It says something about my workload at the moment that I am looking forward to going to Edinburgh because it will be relatively relaxing. We’ll see how that works out in practice.
I had an intense personal training session today, squeezed into half an hour because my trainer had to change his schedule, but much more gruelling than the hour one yesterday. And no royal family members to help brighten the pain. The afternoon was spent writing newspaper columns and then in the evening I was doing two gigs. I’d also had to pop across to the British Museum in the afternoon to see some visiting relatives. I did a lot of walking in the heat and didn’t eat too much and halfway through my second gig my energy levels dropped suddenly and I thought about bringing things to a close ahead of time. I pushed on through, but it was a very weary tube ride home.
I am thinking of taking early retirement.
I seemed to lose the audience at about the same place, but perhaps we were all a bit discombobulated by the heat. The International Women’s Day routine did not tickle them at all. To the extent that I had to stop and ask them if I was making sense. Other audiences have liked it, but tonight they were non-plussed. I made a few unforced errors after that, which didn’t help things and I still need to find the time to give the loosely themed material some kind of shape and to sort out a couple of the eggy moments.
My favourite thing at the British Museum was not the Elgin marbles (though I enjoyed the story of lascivious centaurs stealing Greek women away - why would they be attracted to such a different species to their own and what were the logistics of their horse-cock/human vagina based love making? As a human I might be attracted to the top half of a centaur lady, but I think the bottom bit would put me off sexual congress and I can’t imagine that it would be any less unappealing for a centaur looking at a woman’s freaky hind-quarters. I would just ride the centaur lady as if she was a horse and then maybe, if she was agreeable, hold on to her bosom like it was some kind of handlebar), but a little boy I saw as I was waiting for everyone else to arrive. It was hot under the greenhouse like dome that now stretches over the central courtyard of the museum and this child of about six had decided to satirise human civilisation (or just cool his legs down a bit) by taking off his shorts and putting them on his head. He was laughing at his subversion of normality, as was his sister, though his parents, perhaps used to his antics were ignoring him. But I enjoyed his joy at his own revolution against the convention of shorts being worn on the legs. I would have taken a photo, but thought that a middle-aged man taking an interest in a little boy in his pants might be frowned upon in this day and age. Which was a shame, because my interest was in the parody of social norms and the way that only a child can really make this point. If I’d taken off my jeans and put them on my head I would have been thrown out of the museum and maybe into a prison cell. But who says trousers can not be a hat? Somehow amongst all these wonders of history it was fantastic to witness something fleeting and transient that still spoke so much of the human condition. We laughed together and then they moved on and at some point the short ended back in their more traditional place.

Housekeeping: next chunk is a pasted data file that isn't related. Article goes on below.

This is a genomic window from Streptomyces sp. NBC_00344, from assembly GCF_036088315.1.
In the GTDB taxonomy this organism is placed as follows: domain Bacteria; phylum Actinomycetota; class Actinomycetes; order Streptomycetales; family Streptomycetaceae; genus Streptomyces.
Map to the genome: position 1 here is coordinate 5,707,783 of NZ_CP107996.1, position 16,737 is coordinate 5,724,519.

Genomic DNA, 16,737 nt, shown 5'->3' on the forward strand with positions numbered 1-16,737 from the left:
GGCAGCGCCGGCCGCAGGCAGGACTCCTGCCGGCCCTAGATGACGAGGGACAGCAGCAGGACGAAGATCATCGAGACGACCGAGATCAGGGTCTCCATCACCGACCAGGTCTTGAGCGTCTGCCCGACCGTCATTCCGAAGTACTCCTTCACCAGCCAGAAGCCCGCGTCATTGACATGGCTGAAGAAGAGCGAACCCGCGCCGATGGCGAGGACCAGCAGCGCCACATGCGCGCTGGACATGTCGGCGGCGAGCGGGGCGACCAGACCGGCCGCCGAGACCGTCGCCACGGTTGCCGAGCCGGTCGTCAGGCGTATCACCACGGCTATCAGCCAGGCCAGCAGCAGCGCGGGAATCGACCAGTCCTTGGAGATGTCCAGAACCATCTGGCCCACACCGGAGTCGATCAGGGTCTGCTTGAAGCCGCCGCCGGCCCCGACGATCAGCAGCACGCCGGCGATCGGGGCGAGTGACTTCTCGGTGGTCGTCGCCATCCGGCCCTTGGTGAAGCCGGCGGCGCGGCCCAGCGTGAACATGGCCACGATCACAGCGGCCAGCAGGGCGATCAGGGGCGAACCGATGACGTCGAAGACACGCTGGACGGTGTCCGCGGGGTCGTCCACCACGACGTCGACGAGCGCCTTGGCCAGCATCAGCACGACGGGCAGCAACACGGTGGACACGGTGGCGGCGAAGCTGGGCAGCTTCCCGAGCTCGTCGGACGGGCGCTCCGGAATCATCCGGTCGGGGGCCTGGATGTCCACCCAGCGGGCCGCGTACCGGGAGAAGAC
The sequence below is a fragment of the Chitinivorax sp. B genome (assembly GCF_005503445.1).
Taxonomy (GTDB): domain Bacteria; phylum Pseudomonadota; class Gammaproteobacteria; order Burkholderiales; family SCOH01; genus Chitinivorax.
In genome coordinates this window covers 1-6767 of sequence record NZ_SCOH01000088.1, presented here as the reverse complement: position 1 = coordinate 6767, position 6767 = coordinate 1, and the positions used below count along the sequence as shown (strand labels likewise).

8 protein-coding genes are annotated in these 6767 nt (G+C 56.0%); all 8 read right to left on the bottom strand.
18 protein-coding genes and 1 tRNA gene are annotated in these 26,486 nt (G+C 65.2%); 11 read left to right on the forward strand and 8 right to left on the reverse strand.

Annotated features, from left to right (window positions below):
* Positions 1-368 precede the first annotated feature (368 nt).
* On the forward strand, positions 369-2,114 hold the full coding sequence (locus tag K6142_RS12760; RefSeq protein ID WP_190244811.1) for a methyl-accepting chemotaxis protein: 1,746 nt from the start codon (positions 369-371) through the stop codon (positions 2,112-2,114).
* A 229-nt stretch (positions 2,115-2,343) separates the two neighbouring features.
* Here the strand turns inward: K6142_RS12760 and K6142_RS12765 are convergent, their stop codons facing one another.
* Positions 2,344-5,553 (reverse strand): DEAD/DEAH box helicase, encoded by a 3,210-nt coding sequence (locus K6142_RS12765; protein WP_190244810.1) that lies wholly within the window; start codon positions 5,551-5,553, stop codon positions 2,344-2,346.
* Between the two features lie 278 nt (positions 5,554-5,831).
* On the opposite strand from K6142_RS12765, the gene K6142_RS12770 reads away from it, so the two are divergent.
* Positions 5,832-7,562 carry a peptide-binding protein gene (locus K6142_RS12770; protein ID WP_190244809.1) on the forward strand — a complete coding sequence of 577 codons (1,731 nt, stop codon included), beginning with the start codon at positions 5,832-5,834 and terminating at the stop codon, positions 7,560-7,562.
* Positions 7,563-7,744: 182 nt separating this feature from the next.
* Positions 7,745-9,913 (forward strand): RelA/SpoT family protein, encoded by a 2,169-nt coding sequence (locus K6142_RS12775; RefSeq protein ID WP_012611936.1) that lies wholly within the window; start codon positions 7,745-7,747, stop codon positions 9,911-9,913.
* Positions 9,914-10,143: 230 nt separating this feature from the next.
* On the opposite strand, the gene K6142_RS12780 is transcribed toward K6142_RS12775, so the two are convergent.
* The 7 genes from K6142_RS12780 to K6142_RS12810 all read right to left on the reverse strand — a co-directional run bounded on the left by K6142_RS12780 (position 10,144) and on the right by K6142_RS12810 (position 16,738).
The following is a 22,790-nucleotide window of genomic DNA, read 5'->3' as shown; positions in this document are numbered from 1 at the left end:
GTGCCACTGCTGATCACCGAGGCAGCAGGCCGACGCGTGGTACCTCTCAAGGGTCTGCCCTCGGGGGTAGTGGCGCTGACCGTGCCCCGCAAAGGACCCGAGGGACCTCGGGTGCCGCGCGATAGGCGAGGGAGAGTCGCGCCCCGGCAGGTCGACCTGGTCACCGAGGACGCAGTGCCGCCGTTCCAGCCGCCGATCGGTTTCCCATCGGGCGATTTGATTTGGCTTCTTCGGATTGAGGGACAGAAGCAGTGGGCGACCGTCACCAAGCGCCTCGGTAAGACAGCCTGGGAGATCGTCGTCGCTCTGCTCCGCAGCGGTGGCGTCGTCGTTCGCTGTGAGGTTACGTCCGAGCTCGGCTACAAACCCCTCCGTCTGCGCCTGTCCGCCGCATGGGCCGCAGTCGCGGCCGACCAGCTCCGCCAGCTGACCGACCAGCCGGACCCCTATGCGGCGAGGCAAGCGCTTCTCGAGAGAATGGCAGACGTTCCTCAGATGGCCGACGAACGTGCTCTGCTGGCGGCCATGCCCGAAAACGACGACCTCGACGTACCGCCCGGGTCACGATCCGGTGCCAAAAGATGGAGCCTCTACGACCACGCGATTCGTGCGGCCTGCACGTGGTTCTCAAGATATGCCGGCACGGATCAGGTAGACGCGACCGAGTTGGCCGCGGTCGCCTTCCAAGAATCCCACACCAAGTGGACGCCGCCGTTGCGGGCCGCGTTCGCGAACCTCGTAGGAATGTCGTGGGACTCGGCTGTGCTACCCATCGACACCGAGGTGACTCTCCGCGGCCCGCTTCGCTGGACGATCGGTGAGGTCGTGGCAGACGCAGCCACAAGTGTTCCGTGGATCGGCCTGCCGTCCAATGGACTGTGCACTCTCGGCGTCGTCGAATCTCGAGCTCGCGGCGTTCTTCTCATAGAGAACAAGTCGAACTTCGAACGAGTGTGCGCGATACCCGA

Amongst much appalling news today was the death of Elaine Stritch, who I had briefly met at that odd Christmas party in a posh jewellers for Elton John. She’d been very nice to me and we’d had a good chat and though I thought she had left before my slightly disastrous set, one of the waiters told me that she had hung around in the doorway and listened and expressed her disappointment in my material. I wonder why he had done that. Perhaps he thought I would get a kick out of upsetting an old lady, but I would loved her to have thought I was good at my job. But at least I got to have a chat with her before I failed to impress her. She was a total legend and carried on working hard right to the end of her long life. If I don’t stop my workaholism then I can see me doing the same - though I doubt I’ll make it to 89 at this rate.